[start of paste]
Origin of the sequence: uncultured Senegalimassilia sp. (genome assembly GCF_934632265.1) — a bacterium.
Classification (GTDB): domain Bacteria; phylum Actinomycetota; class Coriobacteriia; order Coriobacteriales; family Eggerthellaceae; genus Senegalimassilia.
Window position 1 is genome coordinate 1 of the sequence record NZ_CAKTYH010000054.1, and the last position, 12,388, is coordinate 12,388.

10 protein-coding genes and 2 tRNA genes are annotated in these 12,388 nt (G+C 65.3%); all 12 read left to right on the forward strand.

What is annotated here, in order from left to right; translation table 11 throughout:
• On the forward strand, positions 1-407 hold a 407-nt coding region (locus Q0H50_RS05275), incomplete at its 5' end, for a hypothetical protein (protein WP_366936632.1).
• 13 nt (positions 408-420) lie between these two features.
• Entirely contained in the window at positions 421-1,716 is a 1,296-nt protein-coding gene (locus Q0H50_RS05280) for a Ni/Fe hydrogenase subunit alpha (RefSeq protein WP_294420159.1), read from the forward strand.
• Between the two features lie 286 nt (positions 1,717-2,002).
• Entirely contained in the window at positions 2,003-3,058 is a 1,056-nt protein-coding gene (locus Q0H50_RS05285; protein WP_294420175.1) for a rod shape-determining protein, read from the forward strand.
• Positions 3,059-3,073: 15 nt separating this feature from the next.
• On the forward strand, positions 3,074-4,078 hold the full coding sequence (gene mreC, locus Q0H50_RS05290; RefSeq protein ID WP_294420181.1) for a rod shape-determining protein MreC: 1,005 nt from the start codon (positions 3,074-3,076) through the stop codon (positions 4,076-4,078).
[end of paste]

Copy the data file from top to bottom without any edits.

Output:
Origin of the sequence: uncultured Senegalimassilia sp. (genome assembly GCF_934632265.1) — a bacterium.
Classification (GTDB): domain Bacteria; phylum Actinomycetota; class Coriobacteriia; order Coriobacteriales; family Eggerthellaceae; genus Senegalimassilia.
Window position 1 is genome coordinate 1 of the sequence record NZ_CAKTYH010000054.1, and the last position, 12,388, is coordinate 12,388.

10 protein-coding genes and 2 tRNA genes are annotated in these 12,388 nt (G+C 65.3%); all 12 read left to right on the forward strand.

What is annotated here, in order from left to right; translation table 11 throughout:
• On the forward strand, positions 1-407 hold a 407-nt coding region (locus Q0H50_RS05275), incomplete at its 5' end, for a hypothetical protein (protein WP_366936632.1).
• 13 nt (positions 408-420) lie between these two features.
• Entirely contained in the window at positions 421-1,716 is a 1,296-nt protein-coding gene (locus Q0H50_RS05280) for a Ni/Fe hydrogenase subunit alpha (RefSeq protein WP_294420159.1), read from the forward strand.
• Between the two features lie 286 nt (positions 1,717-2,002).
• Entirely contained in the window at positions 2,003-3,058 is a 1,056-nt protein-coding gene (locus Q0H50_RS05285; protein WP_294420175.1) for a rod shape-determining protein, read from the forward strand.
• Positions 3,059-3,073: 15 nt separating this feature from the next.
• On the forward strand, positions 3,074-4,078 hold the full coding sequence (gene mreC, locus Q0H50_RS05290; RefSeq protein ID WP_294420181.1) for a rod shape-determining protein MreC: 1,005 nt from the start codon (positions 3,074-3,076) through the stop codon (positions 4,076-4,078).